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Great Smoky Mountains National Park officials announced today a one-day closure of the Laurel Falls Trail on Tuesday, April 19th for litter clean-up and graffiti removal. Mangers say that the closure will both improve the experience of hikers and reduce the likelihood of bears being attracted to the litter and food waste along the trail.

The Trail closure will only affect the 1.7-mile paved section from the trailhead on Little River Road to Laurel Falls. Not only will trash will be cleaned up from the Trail itself, but personnel will be rigging ropes to safely remove litter that has been discarded over the side of the Trail. A full closure was deemed necessary to provide for the safety of visitors and the workers.

Employees will also be removing graffiti that has been building up over the years. Graffiti including such things as people’s names and the dates they were in the park can be found on rocks and trail markers along the route. Both littering and defacing Park features with graffiti are illegal and Park visitors are advised to refrain from doing either.

The Laurel Falls Trail is highly used due to its low-moderate difficulty rating, its handicapped accessible features, and its accessibility from a main road. Paper and aluminum litter is not the only form of trash that accumulates and causes problems.

“Sometimes visitors do not think of bio-degradable items like apple cores and orange peels as trash, as they would soda cans or food wrappings.” Park Superintendent Dale Ditmanson said, “But these items are powerful attractants to bears and other wildlife that can quickly become dependent on these foods sources, causing them to lose their fear of humans and pose a hazard to future visitors to the area.”

The trail is expected to be closed from 7 a.m. to 5 p.m. It will be open to all visitors for the remainder of the day once the clean-up is complete.

It's 2011 - can you believe people are still littering in a national park...and leaving graffiti for crying out loud!!

For more information on hiking the Laurel Falls Trail, please click here.

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Oconaluftee Visitor Center Dedication

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Great Smoky Mountain National Park officials are inviting the public to the Grand Opening and Ribbon-cutting at the Park’s new 100% Partner-funded Oconaluftee Visitor Center just inside the Cherokee, NC entrance to Great Smoky Mountains National Park. The event will take place at 11:00 a.m. Friday, April 15 about 1.5 miles north of Cherokee, NC along Newfound Gap Road.

The new Oconaluftee Visitor Center is the first new visitor service facility to be constructed in Great Smoky Mountains National Park since the early 1960’s and is the first structure in North Carolina to be constructed explicitly as a full-service Visitor Center. Since the 1940’s the park has been serving up to 3,500 visitors daily at a small 1,700 square foot building constructed by the Civilian Conservation Corps for use as a Ranger Station.

The new 6,300-square-foot visitor center and adjacent 1,700-square-foot comfort station were constructed and donated by the Great Smoky Mountains Association at a cost of $3 million. The Friends of Great Smoky Mountains National Park provided over $550,000 to fund the visitor orientation and museum components. The theme of the new facility is the rich cultural history of the Smokies ranging from pre-historic times, through the arrival of European settlements, logging, the Park’s Creation, and the contributions of the Civilian Conservation Corps.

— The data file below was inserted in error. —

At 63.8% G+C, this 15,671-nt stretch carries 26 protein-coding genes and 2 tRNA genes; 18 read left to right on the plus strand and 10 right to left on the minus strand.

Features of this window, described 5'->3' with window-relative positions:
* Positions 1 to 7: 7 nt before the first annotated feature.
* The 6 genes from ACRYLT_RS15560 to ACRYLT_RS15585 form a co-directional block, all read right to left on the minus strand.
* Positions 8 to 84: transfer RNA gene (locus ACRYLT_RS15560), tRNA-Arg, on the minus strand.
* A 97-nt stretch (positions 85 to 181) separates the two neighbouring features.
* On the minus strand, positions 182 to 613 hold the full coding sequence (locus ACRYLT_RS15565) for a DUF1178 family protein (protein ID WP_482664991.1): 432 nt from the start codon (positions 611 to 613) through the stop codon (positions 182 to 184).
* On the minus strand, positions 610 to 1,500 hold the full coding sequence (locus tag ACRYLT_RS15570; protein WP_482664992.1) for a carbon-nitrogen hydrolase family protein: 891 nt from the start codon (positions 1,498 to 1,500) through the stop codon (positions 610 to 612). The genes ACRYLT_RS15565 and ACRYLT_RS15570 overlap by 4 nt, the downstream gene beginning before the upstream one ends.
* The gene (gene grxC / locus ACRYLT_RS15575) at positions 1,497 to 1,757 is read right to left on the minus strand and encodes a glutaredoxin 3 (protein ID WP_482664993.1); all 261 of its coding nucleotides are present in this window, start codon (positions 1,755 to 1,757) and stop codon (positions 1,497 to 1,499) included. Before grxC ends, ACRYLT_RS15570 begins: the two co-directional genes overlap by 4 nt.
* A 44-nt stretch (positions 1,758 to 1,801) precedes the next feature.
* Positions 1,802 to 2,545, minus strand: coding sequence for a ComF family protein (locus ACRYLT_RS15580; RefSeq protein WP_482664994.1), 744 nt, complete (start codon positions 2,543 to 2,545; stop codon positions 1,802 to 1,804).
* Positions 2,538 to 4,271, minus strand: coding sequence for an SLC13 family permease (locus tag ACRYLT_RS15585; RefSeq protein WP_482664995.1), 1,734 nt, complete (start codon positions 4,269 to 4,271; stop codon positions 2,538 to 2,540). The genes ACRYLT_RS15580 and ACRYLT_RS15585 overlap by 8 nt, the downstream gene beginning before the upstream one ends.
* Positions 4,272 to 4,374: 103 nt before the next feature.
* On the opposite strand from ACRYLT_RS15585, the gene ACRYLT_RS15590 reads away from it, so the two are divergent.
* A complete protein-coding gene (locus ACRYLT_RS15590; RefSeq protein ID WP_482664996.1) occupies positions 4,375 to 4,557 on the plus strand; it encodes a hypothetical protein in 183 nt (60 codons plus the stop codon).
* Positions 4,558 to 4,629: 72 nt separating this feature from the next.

The center was designed from the ground up to be a model of energy efficiency and sustainability. It incorporates a broad suite of features including geothermal wells, solartube lighting, rainwater collectors to supply the restrooms, and extensive recycled building materials.

According to Park Superintendent, Dale Ditmanson, “We are exceedingly proud that we were able to put together a partnership that has allowed us to create this exciting new visitor destination at no cost to the taxpayer. Between the diverse cultural exhibits and the Great Smoky Mountains Association bookstore we expect the new center to quickly become a destination in its own right.”

Ditmanson will serve as the Master of Ceremonies at Friday’s ceremony. Guest speakers will include: Michell Hicks, Principal Chief of the Eastern Band of Cherokee Indians, Terry Maddox, Executive Director of the Great Smoky Mountains Association (GSMA), Barbara Muhlbeier, Chair of the GSMA Board, the Reverend Dan Matthews, Chair of the Board of Friends of the Smokies, Freddie Harrill of Senator Kay Hagen's staff, John Mitchell of Senator Richard Burr’s staff and Boyce Dietz representing Representative Heath Shuler. The Park is also pleased to have the Color Guard from American Legion Steve Youngdeer Post 143 to present the colors. Miss Cherokee, Tonya Carroll, will lead the group in the Pledge of Allegiance.

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Chimani Announces Free iPhone Apps for National Park Week

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Chimani, LLC announced today that all iPhone national park apps will be free during National Park Week, which runs from April 16-24. The Android versions of each national park app will be available for only $.99 cents. The Chimani national park apps normally sell for between $4.99-$9.99 each.

The current Chimani suite of national park apps include Acadia National Park, Cape Cod National Seashore, Cuyahoga Valley National Park, Grand Canyon National Park and Yosemite National Park.